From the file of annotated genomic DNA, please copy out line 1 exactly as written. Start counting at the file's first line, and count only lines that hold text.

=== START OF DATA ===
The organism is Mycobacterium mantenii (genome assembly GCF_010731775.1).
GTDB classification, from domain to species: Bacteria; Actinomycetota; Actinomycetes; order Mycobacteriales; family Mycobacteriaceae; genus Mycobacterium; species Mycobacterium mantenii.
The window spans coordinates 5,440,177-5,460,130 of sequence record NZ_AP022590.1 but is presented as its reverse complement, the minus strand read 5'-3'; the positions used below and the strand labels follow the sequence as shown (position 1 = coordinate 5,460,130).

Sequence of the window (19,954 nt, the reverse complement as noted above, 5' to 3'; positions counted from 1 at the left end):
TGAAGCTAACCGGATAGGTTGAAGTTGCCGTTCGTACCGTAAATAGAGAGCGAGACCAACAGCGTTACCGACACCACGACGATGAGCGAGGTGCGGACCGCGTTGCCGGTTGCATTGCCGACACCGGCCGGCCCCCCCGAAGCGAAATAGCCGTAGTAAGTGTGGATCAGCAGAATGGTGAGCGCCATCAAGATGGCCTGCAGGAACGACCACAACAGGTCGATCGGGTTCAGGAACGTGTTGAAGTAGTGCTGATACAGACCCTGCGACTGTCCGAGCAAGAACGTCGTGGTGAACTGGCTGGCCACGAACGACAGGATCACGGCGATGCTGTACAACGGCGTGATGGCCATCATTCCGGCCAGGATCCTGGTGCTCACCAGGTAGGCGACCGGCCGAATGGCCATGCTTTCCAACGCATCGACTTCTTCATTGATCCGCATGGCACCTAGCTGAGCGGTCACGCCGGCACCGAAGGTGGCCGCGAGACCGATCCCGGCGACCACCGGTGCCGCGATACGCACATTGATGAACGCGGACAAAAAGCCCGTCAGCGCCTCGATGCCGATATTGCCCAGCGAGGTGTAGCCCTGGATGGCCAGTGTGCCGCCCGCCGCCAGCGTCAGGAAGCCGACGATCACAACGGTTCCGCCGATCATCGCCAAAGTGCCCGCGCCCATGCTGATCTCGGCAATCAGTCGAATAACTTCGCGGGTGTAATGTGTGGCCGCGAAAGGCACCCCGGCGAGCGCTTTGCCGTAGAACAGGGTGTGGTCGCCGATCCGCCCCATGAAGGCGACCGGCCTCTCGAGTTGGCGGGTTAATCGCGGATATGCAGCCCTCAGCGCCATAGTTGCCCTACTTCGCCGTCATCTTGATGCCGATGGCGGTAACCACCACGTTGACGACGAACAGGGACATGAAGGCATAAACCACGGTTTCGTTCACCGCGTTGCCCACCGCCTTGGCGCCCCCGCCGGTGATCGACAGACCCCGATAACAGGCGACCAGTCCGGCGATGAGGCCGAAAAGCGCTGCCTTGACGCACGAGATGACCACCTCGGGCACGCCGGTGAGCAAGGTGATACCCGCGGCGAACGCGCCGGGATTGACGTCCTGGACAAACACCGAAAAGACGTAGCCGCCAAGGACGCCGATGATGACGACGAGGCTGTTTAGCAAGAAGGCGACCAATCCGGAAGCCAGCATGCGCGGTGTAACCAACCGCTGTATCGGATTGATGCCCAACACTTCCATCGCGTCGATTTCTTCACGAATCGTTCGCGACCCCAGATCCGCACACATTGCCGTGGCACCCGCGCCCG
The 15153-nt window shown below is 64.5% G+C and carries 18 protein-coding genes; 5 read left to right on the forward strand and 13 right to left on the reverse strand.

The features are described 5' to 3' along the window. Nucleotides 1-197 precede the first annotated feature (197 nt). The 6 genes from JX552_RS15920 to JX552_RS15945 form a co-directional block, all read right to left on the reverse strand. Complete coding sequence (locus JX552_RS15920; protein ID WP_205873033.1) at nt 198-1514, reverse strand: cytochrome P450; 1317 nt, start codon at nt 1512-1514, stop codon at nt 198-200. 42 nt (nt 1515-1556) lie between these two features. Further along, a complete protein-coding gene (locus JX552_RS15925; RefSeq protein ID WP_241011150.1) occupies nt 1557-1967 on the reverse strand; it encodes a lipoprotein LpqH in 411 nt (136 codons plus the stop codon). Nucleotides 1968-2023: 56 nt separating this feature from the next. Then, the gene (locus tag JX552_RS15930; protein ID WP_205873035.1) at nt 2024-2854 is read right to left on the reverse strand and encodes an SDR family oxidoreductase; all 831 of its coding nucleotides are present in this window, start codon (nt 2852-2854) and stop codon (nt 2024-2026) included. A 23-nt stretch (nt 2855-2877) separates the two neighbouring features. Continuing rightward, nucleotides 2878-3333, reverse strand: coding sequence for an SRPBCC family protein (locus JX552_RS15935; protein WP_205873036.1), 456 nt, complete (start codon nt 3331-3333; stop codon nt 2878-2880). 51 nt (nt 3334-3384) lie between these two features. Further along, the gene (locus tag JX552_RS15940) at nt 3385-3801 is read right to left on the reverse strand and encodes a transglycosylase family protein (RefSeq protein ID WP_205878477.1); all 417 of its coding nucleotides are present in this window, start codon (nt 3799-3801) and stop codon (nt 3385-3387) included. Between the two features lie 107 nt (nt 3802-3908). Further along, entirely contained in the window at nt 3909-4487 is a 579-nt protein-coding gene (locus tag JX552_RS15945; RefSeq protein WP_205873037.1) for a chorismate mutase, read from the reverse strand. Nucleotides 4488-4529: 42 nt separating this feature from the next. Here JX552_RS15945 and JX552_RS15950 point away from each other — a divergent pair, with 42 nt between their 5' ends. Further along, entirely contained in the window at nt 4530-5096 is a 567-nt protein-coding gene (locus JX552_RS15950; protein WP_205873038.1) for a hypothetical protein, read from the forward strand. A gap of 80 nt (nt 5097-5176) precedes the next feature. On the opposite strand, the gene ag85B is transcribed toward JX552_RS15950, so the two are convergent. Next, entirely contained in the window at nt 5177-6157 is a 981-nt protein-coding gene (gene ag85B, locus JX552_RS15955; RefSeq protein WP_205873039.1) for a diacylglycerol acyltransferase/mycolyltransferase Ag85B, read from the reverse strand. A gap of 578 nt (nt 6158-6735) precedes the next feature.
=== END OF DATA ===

The organism is Mycobacterium mantenii (genome assembly GCF_010731775.1).